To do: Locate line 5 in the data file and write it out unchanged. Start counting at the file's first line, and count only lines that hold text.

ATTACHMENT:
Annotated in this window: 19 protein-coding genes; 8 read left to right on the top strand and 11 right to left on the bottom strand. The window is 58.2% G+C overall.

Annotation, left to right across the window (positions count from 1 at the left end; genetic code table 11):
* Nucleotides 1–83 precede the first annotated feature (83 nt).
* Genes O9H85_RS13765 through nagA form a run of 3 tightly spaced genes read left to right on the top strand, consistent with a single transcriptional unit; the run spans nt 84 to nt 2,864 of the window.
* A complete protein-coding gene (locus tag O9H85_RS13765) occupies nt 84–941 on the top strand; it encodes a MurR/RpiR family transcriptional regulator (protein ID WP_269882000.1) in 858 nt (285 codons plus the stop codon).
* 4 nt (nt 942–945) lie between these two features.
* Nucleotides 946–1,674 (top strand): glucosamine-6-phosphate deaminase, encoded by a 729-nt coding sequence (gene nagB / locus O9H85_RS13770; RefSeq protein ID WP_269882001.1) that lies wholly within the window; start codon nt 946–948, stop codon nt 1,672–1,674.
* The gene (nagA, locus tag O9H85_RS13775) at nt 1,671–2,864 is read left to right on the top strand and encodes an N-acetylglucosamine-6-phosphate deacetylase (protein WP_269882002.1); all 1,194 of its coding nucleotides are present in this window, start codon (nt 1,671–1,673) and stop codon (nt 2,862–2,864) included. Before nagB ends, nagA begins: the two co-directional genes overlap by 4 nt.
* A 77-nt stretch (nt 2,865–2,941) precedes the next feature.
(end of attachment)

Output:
* A complete protein-coding gene (locus tag O9H85_RS13765) occupies nt 84–941 on the top strand; it encodes a MurR/RpiR family transcriptional regulator (protein ID WP_269882000.1) in 858 nt (285 codons plus the stop codon).